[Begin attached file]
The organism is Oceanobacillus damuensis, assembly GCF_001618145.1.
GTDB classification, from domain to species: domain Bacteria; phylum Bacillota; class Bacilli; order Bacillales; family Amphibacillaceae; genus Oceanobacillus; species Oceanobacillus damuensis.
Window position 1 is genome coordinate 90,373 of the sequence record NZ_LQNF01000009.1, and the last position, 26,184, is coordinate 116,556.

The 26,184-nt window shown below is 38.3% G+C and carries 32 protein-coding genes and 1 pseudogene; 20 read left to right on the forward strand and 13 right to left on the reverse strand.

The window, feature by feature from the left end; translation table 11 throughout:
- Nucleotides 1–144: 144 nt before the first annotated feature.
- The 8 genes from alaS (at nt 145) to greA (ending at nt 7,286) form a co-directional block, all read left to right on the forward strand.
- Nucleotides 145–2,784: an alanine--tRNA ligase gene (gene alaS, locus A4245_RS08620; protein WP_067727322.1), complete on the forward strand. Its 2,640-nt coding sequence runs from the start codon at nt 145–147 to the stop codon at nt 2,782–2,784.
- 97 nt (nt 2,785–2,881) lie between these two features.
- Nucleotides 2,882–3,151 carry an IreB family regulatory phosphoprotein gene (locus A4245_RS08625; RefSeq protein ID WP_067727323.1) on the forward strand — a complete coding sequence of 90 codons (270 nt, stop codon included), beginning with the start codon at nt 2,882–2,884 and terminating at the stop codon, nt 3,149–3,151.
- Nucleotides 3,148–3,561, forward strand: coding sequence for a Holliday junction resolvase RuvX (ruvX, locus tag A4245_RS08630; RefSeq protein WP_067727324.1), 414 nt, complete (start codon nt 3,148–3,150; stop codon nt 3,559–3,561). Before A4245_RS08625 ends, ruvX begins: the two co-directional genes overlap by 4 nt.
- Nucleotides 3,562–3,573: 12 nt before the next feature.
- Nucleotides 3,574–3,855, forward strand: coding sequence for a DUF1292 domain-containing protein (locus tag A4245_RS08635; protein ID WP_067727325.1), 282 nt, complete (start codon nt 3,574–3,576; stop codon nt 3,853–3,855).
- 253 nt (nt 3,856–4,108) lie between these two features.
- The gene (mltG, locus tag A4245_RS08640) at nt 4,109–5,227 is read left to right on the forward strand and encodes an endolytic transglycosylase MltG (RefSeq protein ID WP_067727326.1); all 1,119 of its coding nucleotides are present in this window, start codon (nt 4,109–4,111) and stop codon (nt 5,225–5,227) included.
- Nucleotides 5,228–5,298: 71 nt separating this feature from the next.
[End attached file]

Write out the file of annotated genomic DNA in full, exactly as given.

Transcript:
The organism is Oceanobacillus damuensis, assembly GCF_001618145.1.
GTDB classification, from domain to species: domain Bacteria; phylum Bacillota; class Bacilli; order Bacillales; family Amphibacillaceae; genus Oceanobacillus; species Oceanobacillus damuensis.
Window position 1 is genome coordinate 90,373 of the sequence record NZ_LQNF01000009.1, and the last position, 26,184, is coordinate 116,556.

The 26,184-nt window shown below is 38.3% G+C and carries 32 protein-coding genes and 1 pseudogene; 20 read left to right on the forward strand and 13 right to left on the reverse strand.

The window, feature by feature from the left end; translation table 11 throughout:
- Nucleotides 1–144: 144 nt before the first annotated feature.
- The 8 genes from alaS (at nt 145) to greA (ending at nt 7,286) form a co-directional block, all read left to right on the forward strand.
- Nucleotides 145–2,784: an alanine--tRNA ligase gene (gene alaS, locus A4245_RS08620; protein WP_067727322.1), complete on the forward strand. Its 2,640-nt coding sequence runs from the start codon at nt 145–147 to the stop codon at nt 2,782–2,784.
- 97 nt (nt 2,785–2,881) lie between these two features.
- Nucleotides 2,882–3,151 carry an IreB family regulatory phosphoprotein gene (locus A4245_RS08625; RefSeq protein ID WP_067727323.1) on the forward strand — a complete coding sequence of 90 codons (270 nt, stop codon included), beginning with the start codon at nt 2,882–2,884 and terminating at the stop codon, nt 3,149–3,151.
- Nucleotides 3,148–3,561, forward strand: coding sequence for a Holliday junction resolvase RuvX (ruvX, locus tag A4245_RS08630; RefSeq protein WP_067727324.1), 414 nt, complete (start codon nt 3,148–3,150; stop codon nt 3,559–3,561). Before A4245_RS08625 ends, ruvX begins: the two co-directional genes overlap by 4 nt.
- Nucleotides 3,562–3,573: 12 nt before the next feature.
- Nucleotides 3,574–3,855, forward strand: coding sequence for a DUF1292 domain-containing protein (locus tag A4245_RS08635; protein ID WP_067727325.1), 282 nt, complete (start codon nt 3,574–3,576; stop codon nt 3,853–3,855).
- 253 nt (nt 3,856–4,108) lie between these two features.
- The gene (mltG, locus tag A4245_RS08640) at nt 4,109–5,227 is read left to right on the forward strand and encodes an endolytic transglycosylase MltG (RefSeq protein ID WP_067727326.1); all 1,119 of its coding nucleotides are present in this window, start codon (nt 4,109–4,111) and stop codon (nt 5,225–5,227) included.
- Nucleotides 5,228–5,298: 71 nt separating this feature from the next.